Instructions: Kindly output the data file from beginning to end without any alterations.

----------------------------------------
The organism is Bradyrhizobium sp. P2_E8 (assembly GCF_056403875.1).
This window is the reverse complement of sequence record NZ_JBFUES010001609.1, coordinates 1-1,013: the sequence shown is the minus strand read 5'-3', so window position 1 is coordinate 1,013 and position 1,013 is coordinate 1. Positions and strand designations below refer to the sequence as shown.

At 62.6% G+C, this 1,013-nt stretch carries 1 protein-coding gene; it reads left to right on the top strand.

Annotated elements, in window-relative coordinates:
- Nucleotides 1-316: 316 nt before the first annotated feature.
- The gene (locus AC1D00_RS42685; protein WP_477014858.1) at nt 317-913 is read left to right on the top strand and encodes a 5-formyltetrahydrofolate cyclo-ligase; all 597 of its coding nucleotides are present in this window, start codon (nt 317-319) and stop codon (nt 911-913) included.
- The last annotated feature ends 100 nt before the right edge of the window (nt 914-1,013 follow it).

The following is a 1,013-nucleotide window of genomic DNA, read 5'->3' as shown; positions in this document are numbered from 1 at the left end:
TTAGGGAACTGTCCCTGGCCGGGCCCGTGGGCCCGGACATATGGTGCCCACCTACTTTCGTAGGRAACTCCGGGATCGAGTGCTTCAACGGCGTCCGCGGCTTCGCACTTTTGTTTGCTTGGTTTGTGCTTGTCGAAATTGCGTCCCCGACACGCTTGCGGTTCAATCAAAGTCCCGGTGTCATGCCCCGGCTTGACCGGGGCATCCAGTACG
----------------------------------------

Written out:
The organism is Bradyrhizobium sp. P2_E8 (assembly GCF_056403875.1).
This window is the reverse complement of sequence record NZ_JBFUES010001609.1, coordinates 1-1,013: the sequence shown is the minus strand read 5'-3', so window position 1 is coordinate 1,013 and position 1,013 is coordinate 1. Positions and strand designations below refer to the sequence as shown.

At 62.6% G+C, this 1,013-nt stretch carries 1 protein-coding gene; it reads left to right on the top strand.

Annotated elements, in window-relative coordinates:
- Nucleotides 1-316: 316 nt before the first annotated feature.
- The gene (locus AC1D00_RS42685; protein WP_477014858.1) at nt 317-913 is read left to right on the top strand and encodes a 5-formyltetrahydrofolate cyclo-ligase; all 597 of its coding nucleotides are present in this window, start codon (nt 317-319) and stop codon (nt 911-913) included.
- The last annotated feature ends 100 nt before the right edge of the window (nt 914-1,013 follow it).

The following is a 1,013-nucleotide window of genomic DNA, read 5'->3' as shown; positions in this document are numbered from 1 at the left end:
TTAGGGAACTGTCCCTGGCCGGGCCCGTGGGCCCGGACATATGGTGCCCACCTACTTTCGTAGGRAACTCCGGGATCGAGTGCTTCAACGGCGTCCGCGGCTTCGCACTTTTGTTTGCTTGGTTTGTGCTTGTCGAAATTGCGTCCCCGACACGCTTGCGGTTCAATCAAAGTCCCGGTGTCATGCCCCGGCTTGACCGGGGCATCCAGTACG